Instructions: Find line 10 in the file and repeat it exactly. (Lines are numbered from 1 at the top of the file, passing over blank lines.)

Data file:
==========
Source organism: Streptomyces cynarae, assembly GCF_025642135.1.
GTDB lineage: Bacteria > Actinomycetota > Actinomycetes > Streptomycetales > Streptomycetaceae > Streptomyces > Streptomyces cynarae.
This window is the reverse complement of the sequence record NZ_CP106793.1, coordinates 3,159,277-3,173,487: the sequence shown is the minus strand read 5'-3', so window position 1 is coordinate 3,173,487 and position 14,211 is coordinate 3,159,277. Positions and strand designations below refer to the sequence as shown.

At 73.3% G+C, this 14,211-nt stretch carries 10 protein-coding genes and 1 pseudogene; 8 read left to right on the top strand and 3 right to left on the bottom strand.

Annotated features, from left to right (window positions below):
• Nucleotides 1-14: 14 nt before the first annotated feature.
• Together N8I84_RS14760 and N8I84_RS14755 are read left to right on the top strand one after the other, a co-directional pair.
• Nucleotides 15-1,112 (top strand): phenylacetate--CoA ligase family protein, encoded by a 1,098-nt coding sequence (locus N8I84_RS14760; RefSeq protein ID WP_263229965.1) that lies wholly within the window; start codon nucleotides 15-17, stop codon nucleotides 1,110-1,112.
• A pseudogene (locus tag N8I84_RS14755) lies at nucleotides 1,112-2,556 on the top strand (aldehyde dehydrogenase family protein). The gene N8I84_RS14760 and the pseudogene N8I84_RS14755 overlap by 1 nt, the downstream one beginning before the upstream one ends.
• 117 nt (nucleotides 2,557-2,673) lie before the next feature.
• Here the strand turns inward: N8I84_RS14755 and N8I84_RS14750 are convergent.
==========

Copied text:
• 117 nt (nucleotides 2,557-2,673) lie before the next feature.